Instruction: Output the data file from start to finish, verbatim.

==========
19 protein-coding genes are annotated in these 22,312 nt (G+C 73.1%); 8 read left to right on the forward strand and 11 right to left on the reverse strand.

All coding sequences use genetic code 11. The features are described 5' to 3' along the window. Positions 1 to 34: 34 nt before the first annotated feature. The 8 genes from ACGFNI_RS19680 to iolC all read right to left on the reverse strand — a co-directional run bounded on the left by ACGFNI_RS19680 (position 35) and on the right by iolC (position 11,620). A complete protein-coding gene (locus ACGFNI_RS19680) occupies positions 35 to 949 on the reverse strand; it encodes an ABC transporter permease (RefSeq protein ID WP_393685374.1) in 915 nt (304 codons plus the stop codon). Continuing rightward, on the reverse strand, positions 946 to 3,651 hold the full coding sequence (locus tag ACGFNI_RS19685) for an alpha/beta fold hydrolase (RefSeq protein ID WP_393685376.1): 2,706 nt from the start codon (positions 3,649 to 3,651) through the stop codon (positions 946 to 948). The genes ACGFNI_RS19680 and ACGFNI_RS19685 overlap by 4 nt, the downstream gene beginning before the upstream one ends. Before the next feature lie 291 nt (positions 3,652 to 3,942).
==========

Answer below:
19 protein-coding genes are annotated in these 22,312 nt (G+C 73.1%); 8 read left to right on the forward strand and 11 right to left on the reverse strand.

All coding sequences use genetic code 11. The features are described 5' to 3' along the window. Positions 1 to 34: 34 nt before the first annotated feature. The 8 genes from ACGFNI_RS19680 to iolC all read right to left on the reverse strand — a co-directional run bounded on the left by ACGFNI_RS19680 (position 35) and on the right by iolC (position 11,620). A complete protein-coding gene (locus ACGFNI_RS19680) occupies positions 35 to 949 on the reverse strand; it encodes an ABC transporter permease (RefSeq protein ID WP_393685374.1) in 915 nt (304 codons plus the stop codon). Continuing rightward, on the reverse strand, positions 946 to 3,651 hold the full coding sequence (locus tag ACGFNI_RS19685) for an alpha/beta fold hydrolase (RefSeq protein ID WP_393685376.1): 2,706 nt from the start codon (positions 3,649 to 3,651) through the stop codon (positions 946 to 948). The genes ACGFNI_RS19680 and ACGFNI_RS19685 overlap by 4 nt, the downstream gene beginning before the upstream one ends. Before the next feature lie 291 nt (positions 3,652 to 3,942).